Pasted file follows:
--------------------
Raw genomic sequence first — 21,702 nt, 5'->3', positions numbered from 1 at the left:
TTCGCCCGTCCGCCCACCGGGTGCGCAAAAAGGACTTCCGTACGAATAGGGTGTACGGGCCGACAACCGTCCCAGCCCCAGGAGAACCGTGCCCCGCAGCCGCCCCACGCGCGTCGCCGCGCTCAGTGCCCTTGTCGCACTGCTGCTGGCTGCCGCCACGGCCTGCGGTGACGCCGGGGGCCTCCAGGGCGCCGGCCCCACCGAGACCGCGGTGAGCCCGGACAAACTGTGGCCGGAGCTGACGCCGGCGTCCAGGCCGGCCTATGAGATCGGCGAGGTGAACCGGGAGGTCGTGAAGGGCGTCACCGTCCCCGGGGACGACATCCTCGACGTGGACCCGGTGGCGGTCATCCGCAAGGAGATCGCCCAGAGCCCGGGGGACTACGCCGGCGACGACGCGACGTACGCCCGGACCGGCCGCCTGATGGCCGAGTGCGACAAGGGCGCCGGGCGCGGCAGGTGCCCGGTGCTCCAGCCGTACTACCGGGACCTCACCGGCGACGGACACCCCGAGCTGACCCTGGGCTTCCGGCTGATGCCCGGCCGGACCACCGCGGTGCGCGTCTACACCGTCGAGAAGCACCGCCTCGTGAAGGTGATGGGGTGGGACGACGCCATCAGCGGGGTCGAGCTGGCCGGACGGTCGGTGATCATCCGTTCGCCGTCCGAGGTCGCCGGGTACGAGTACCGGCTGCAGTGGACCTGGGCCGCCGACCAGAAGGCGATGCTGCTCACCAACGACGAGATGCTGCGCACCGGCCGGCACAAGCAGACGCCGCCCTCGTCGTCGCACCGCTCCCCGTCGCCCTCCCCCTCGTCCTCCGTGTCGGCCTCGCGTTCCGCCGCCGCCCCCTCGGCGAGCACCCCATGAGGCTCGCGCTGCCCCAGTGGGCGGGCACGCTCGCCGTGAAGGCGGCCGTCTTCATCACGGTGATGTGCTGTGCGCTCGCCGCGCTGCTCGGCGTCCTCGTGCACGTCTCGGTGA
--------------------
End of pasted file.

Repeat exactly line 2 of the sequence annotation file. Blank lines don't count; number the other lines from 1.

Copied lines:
TTCGCCCGTCCGCCCACCGGGTGCGCAAAAAGGACTTCCGTACGAATAGGGTGTACGGGCCGACAACCGTCCCAGCCCCAGGAGAACCGTGCCCCGCAGCCGCCCCACGCGCGTCGCCGCGCTCAGTGCCCTTGTCGCACTGCTGCTGGCTGCCGCCACGGCCTGCGGTGACGCCGGGGGCCTCCAGGGCGCCGGCCCCACCGAGACCGCGGTGAGCCCGGACAAACTGTGGCCGGAGCTGACGCCGGCGTCCAGGCCGGCCTATGAGATCGGCGAGGTGAACCGGGAGGTCGTGAAGGGCGTCACCGTCCCCGGGGACGACATCCTCGACGTGGACCCGGTGGCGGTCATCCGCAAGGAGATCGCCCAGAGCCCGGGGGACTACGCCGGCGACGACGCGACGTACGCCCGGACCGGCCGCCTGATGGCCGAGTGCGACAAGGGCGCCGGGCGCGGCAGGTGCCCGGTGCTCCAGCCGTACTACCGGGACCTCACCGGCGACGGACACCCCGAGCTGACCCTGGGCTTCCGGCTGATGCCCGGCCGGACCACCGCGGTGCGCGTCTACACCGTCGAGAAGCACCGCCTCGTGAAGGTGATGGGGTGGGACGACGCCATCAGCGGGGTCGAGCTGGCCGGACGGTCGGTGATCATCCGTTCGCCGTCCGAGGTCGCCGGGTACGAGTACCGGCTGCAGTGGACCTGGGCCGCCGACCAGAAGGCGATGCTGCTCACCAACGACGAGATGCTGCGCACCGGCCGGCACAAGCAGACGCCGCCCTCGTCGTCGCACCGCTCCCCGTCGCCCTCCCCCTCGTCCTCCGTGTCGGCCTCGCGTTCCGCCGCCGCCCCCTCGGCGAGCACCCCATGAGGCTCGCGCTGCCCCAGTGGGCGGGCACGCTCGCCGTGAAGGCGGCCGTCTTCATCACGGTGATGTGCTGTGCGCTCGCCGCGCTGCTCGGCGTCCTCGTGCACGTCTCGGTGA